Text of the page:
Debunking Scary Pregnancy Diet Myths
Pregnancy is confusing, scary, wonderful, and full of rules around what you can and can’t eat. There are so many things to consider! Fortunately, a lot of these rules are actually outdated myths that don’t quite apply to pregnancy today. It’s time to debunk these myths for good so you can worry less.
Should You Be Eating for Two?
First up, we have the classic expression, “eating for two.” Even though you’re growing another human inside of you, you definitely don’t want to “eat for two” during pregnancy! In fact, you don’t need to eat any extra calories during the first trimester. You do need to eat more as your pregnancy progresses, but it’s not all that much - you’ll need about 340 extra calories in the second trimester and 450 calories more during the third trimester. (1)
Cutting Out Coffee?
Coffee lovers rejoice! It turns out that you can in fact drink coffee during pregnancy. The American College of Obstetricians and Gynecologists agrees that pregnant women can safely consume up to 200 mg of caffeine per day, which is about equivalent to a 12 oz cup of coffee (2). Nonetheless, consuming excess caffeine during pregnancy can be harmful to your baby, so you’ll definitely still need to cut back a little (or a lot) if you’re an avid caffeine drinker.
Is Sushi Off The Table?
When it comes to eating things like sushi (think: raw fish), there is a risk of consuming harmful pathogens for both you and baby, but studies show that pregnant women can safely consume sushi under some circumstances (3). First, the raw fish should be purchased from a reputable establishment, it needs to be stored properly, and also consumed immediately. Additionally, the Food and Drug Administration (FDA) requires that fish to be eaten raw must be frozen first to kill parasites, so the risk is actually quite low for eating sushi in the US. Pregnant women will still want to avoid high mercury fish and shellfish regardless.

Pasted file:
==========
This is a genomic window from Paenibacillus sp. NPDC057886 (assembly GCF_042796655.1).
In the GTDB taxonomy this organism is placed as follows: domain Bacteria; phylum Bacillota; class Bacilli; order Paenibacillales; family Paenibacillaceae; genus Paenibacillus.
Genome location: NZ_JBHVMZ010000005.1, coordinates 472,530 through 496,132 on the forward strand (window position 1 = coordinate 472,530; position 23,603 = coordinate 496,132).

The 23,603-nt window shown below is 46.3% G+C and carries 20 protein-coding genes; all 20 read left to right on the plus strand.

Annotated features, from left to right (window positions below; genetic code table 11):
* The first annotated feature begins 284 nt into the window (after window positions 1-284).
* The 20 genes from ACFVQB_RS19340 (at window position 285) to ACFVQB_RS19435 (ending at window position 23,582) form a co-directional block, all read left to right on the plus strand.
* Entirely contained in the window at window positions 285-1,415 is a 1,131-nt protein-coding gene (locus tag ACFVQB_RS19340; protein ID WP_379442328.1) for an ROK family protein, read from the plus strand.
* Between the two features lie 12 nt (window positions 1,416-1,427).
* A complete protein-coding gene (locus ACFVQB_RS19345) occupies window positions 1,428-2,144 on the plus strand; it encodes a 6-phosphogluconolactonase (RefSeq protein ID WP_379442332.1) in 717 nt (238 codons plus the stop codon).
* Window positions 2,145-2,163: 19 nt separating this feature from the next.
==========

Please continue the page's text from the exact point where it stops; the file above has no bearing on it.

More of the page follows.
More Honey, More Problems?
Lastly, you’ve probably heard that consuming honey is a big no-no for pregnant women due to the risk of botulism. If so, you may be surprised to hear that pregnant women don’t need to worry about consuming honey as much as we thought. As it turns out, the botulinum toxin is unlikely to cross easily into the placenta, so infection in the pregnant mother is extremely rare. That is, unless there is an underlying gastrointestinal disorder or recent antibiotic treatment (3). Basically, your adult gut is well-equipped to fight off the bacteria that can sometimes contaminate honey, so eat up!
“Healthy Weight during Pregnancy.” Academy of Nutrition and Dietetics. August 2020.
Moderate caffeine consumption during pregnancy. Committee Opinion No. 462. American College of Obstetricians and Gynecologists, 2010. 116:467-8.
Tam, C., Erebara, A., Einarson, A., Food-borne illnesses during pregnancy. Canadian Family Physician, 2010. 56(4):341-343.